“As someone jibed, the real danger to this congress, now that it’s officially a lame duck, is that Dick Cheney will shoot it.”
--Alan Abelson in today’s "Barron’s"

Quote of the day no. 2:
“We got lucky.”
--Steve Fisher, coach of San Diego State University men’s basketball.

Fisher was responding to his team’s win in the opening game of the season, against Murray State. With about one second to go, star player Brandon Heath sunk a running shot from just past half court. The Aztecs won 87-84.

“Luck” is the correct word to use. The New Oxford Dictionary defines it as “success or failure apparently brought by chance rather than through one's own actions.” In the five years I’ve been following this team, there have been other times when it got lucky and many, many times when it got unlucky.

Sometimes luck is used as an excuse, which gave rise to the expression “Luck is the meeting of opportunity and preparation.” This is a clever saying but not universally true. We are all subject to the whims of chance, completely detached from any external opportunity or internal preparation.

The addictive TV show "Deal or No Deal" is an excellent study of luck. There is no possible preparation that will help the contestant choose which cases to open, and there is no special opportunity available for “smart” selection (the opportunity is the same for every player). It is totally random. Sometimes a player gets lucky and opens mostly cases with small amounts. Other times a player gets unlucky and opens mostly cases with large amounts.

If you haven’t seen the show, it is a very simple game which operates sort of like a slow-motion slot machine. There are 26 cases randomly assigned amounts of money ranging from 1 cent to one million dollars. The contestant chooses one case which is his or hers, and then has to choose which of the other cases to open.

Every once in a while the player stops and has to choose whether to accept a money offer from the show’s “banker,” or continue opening cases.

If it wasn’t for that choice, the program could be called "Luck or No Luck."

Thursday, November 9, 2006

Pondering the Christian Right

Guinness record of the day:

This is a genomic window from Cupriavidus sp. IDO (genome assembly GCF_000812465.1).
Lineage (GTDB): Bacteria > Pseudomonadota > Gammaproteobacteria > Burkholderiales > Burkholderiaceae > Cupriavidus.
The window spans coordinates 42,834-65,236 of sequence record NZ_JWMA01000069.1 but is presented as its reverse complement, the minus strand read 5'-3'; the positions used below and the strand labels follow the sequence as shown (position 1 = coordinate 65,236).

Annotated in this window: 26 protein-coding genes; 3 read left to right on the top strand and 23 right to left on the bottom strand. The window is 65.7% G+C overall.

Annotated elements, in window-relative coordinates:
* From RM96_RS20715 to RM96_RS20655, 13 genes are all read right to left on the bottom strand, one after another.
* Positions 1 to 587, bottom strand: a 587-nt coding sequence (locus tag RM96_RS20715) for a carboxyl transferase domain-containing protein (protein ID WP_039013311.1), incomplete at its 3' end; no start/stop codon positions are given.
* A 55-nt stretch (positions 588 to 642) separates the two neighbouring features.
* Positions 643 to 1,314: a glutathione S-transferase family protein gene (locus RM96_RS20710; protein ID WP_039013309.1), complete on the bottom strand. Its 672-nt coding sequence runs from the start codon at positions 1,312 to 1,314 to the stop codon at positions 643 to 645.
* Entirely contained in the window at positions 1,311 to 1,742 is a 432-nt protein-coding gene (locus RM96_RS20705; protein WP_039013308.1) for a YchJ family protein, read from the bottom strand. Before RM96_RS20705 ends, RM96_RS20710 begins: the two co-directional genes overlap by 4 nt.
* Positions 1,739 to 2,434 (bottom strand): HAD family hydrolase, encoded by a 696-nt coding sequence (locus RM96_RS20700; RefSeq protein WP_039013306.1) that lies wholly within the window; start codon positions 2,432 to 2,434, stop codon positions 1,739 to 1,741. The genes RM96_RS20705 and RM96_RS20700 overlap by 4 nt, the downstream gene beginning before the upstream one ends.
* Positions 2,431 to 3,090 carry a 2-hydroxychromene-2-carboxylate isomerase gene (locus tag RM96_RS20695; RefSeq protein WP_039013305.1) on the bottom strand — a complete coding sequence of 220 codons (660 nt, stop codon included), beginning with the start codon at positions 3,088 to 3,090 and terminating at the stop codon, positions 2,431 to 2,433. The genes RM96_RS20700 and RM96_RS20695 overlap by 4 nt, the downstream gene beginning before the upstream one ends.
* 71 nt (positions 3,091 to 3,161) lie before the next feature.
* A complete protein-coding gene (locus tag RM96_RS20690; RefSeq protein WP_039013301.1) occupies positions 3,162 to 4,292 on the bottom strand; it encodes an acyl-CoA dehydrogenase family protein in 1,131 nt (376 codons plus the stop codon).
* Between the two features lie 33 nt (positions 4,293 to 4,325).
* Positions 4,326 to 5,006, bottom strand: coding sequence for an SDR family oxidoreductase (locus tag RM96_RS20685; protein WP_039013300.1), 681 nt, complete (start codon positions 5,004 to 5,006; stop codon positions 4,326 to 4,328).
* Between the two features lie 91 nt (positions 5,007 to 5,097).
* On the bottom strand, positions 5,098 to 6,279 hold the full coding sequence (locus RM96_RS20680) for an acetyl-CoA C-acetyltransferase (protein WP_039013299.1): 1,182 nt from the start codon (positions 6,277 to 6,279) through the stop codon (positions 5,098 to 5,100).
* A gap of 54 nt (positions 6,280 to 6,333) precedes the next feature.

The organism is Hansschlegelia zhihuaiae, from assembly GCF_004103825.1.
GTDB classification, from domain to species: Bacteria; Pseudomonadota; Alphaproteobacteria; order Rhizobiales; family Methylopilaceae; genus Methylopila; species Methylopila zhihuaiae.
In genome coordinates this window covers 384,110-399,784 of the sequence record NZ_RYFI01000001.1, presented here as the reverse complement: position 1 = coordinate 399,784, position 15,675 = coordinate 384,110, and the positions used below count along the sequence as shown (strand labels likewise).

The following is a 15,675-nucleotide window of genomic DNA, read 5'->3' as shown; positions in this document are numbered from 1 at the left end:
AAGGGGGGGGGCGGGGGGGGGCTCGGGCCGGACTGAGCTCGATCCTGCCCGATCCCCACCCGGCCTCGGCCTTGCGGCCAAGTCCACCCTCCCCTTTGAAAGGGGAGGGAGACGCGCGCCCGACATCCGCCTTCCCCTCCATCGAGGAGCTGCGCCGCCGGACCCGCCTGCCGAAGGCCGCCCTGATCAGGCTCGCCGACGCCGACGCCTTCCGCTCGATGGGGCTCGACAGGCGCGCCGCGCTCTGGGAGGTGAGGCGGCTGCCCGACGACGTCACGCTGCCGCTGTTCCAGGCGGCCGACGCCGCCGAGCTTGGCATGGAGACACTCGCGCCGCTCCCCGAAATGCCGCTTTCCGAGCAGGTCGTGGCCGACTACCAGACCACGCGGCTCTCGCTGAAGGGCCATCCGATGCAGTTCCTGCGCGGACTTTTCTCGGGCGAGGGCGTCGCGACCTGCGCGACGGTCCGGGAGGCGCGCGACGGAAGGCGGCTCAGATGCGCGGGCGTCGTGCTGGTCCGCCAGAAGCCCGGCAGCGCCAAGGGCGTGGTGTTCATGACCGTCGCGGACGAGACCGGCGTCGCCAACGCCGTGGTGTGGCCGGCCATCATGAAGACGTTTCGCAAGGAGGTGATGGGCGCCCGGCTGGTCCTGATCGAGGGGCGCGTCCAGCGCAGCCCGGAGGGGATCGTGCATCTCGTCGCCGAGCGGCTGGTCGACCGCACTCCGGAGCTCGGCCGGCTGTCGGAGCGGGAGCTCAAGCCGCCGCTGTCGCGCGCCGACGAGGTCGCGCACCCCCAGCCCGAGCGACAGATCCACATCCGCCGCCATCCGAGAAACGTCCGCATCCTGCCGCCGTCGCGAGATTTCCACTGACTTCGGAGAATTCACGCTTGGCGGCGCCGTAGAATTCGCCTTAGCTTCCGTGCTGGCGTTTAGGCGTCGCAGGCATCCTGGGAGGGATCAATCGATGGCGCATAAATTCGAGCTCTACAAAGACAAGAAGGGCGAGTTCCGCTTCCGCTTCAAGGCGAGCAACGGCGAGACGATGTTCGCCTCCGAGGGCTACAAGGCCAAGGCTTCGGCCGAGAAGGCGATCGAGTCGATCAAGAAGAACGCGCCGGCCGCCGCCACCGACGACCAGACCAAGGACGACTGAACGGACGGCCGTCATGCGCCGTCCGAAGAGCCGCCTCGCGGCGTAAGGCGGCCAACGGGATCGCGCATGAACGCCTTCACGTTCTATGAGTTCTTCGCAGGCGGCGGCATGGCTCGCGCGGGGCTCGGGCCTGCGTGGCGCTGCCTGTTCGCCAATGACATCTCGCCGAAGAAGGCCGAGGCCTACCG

World’s fastest desk: 90 mph.

Short-lived Wikepedia quote of the week:
“He resides in Flat Butt, Nebraska, with his husband, Joe.”
--From the entry for New Jersey Republican Senate candidate Tom Kean, Jr.

Follow-up to "Examples of Business Ethics":
“In one survey, more than seventy-five per cent of chief financial officers said that, given a choice, they would choose to improve short-term earnings at the expense of long-term cash flow.”
--James Surowiecki in the November 6, 2006 "New Yorker"

In the aftermath of Tuesday’s election, here is an item to reflect on:

“One of the most startling developments in the culture war is the apparent takeover of the Republican Party by conservative evangelicals who claim that the U.S. is a Christian nation, uniquely called and blessed by God.

“The 2004 Texas GOP platform affirmed ‘that the United States of America is a Christian nation,’ founded ‘on fundamental Judeo-Christian principles based on the Holy Bible.’ Texas Republicans...declared the doctrine of separation of church and state to be a ‘myth’ that must be rejected in order to restore the founders’ original intent.

“One of the architects of that platform was David Barton, vice chair of the Texas Republican Party and one of the chief advocates for a Christian America. Barton’s view of American history has energized millions of voters and forced lawmakers to take conservative Christian causes seriously.

“Barton is clearly more interested in current cultural squabbles than he is in history. Put simply, Barton is a bad historian--his B.A., from Oral Roberts University, is in math education. He retrieves only those aspects of history that, often taken out of context, match his emphasis on America’s Christian identity.

“The founders were, on the whole, less religiously orthodox than the average American. They pushed the new nation toward tolerance and less reliance upon historic Christianity.”
--Kurt Peterson, who teaches history at North Park University in Chicago. He was writing in the October 31, 2006 "Christian Century."

Wednesday, November 8, 2006

A Cause for Hope

Quote of the day:
"The intelligent man is one who has successfully fulfilled many accomplishments, and is yet willing to learn more."
--Ed Parker

Election day is past.

I hope all of us can take a deep breath, enjoy a sense of relief, and relish the promise of some reasonable, constructive change.

I also hope that one of the things this election signifies is an end, at least for a while, of arrogance and rigidity as a primary political practice. Whatever the policy, ideology or opinion.

Tuesday, November 7, 2006

Examples of Business Ethics

Quote of the day:
“I always have a quotation for everything--it saves original thinking.”
--Dorothy Sayers

Musician quote of the day:
“Do you realize that everyone you know someday will die?”
--The Flaming Lips

More on personal and business ethics:
“This ‘I win-You lose’ ethic infects company and culture, and it’s not doing us any favors.”
--Richard Louv, in today’s "San Diego Union-Tribune."

Louv cites public opinion expert Daniel Yankelovich, saying that he “argues that the deepest tradition of American business--the ethic of enlightened self-interest--has morphed into unenlightened self-interest: a commitment to immediate profitability even if it means long-term loss of market share.”